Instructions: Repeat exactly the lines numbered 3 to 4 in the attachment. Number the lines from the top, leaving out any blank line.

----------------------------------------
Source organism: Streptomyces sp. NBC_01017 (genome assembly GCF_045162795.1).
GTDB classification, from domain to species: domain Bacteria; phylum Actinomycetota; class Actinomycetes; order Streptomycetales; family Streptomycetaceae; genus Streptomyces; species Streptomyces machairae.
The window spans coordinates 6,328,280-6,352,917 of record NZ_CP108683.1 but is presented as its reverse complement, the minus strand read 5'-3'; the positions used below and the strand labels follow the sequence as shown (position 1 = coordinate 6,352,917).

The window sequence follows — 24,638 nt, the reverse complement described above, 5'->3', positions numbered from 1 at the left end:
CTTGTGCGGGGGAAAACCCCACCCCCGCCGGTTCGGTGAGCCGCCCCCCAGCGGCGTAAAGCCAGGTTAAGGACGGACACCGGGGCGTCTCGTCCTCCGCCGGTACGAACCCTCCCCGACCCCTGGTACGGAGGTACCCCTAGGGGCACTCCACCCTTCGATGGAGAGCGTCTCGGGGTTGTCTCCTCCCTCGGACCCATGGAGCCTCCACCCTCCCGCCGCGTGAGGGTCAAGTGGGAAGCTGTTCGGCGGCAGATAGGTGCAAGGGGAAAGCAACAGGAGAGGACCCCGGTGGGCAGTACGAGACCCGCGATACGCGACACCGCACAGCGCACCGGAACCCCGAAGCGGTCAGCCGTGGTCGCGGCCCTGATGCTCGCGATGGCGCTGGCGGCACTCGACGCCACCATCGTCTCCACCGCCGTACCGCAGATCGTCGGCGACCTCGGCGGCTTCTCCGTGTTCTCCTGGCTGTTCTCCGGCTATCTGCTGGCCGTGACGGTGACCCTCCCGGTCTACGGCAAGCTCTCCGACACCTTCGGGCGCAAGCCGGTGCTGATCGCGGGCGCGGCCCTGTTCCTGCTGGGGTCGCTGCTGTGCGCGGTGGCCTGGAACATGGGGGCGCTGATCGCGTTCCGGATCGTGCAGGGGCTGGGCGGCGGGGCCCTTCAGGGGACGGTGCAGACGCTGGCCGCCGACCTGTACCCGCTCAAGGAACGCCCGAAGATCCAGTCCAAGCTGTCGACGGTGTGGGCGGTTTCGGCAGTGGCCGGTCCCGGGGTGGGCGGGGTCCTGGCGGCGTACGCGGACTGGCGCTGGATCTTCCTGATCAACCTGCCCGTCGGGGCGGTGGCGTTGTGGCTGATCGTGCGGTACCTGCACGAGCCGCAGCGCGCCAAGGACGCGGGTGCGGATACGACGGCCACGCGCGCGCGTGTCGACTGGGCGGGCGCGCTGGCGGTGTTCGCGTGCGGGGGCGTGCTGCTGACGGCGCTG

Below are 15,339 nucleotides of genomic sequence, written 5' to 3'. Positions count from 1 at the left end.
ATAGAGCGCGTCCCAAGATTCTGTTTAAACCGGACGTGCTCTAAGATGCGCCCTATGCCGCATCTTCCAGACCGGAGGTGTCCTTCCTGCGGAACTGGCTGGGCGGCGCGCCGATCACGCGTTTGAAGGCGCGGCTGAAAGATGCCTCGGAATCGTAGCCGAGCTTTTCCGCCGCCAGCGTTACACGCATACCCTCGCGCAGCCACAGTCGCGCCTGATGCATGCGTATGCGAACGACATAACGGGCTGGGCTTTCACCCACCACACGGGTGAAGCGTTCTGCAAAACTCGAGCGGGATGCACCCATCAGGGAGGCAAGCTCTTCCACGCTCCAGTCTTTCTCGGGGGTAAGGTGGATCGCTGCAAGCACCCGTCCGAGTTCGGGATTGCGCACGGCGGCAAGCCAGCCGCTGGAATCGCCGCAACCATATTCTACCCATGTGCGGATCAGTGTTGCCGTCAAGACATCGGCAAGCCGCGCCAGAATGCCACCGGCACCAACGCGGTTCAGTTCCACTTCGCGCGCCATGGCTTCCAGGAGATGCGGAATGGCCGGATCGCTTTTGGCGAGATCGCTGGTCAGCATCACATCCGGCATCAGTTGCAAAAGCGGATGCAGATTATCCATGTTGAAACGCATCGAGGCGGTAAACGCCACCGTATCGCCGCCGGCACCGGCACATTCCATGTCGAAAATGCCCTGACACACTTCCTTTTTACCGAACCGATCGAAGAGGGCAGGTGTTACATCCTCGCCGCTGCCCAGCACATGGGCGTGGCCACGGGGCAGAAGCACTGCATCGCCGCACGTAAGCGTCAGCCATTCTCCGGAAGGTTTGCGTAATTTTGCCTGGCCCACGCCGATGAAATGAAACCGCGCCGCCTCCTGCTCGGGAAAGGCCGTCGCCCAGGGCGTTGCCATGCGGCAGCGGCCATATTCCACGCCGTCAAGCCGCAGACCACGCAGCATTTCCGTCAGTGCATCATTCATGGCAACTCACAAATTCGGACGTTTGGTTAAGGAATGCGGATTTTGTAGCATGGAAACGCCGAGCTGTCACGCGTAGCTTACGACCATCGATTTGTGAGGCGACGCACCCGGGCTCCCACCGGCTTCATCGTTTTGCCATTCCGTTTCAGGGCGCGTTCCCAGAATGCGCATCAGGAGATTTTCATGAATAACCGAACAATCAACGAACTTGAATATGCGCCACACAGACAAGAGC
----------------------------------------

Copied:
The window spans coordinates 6,328,280-6,352,917 of record NZ_CP108683.1 but is presented as its reverse complement, the minus strand read 5'-3'; the positions used below and the strand labels follow the sequence as shown (position 1 = coordinate 6,352,917).

The window sequence follows — 24,638 nt, the reverse complement described above, 5'->3', positions numbered from 1 at the left end: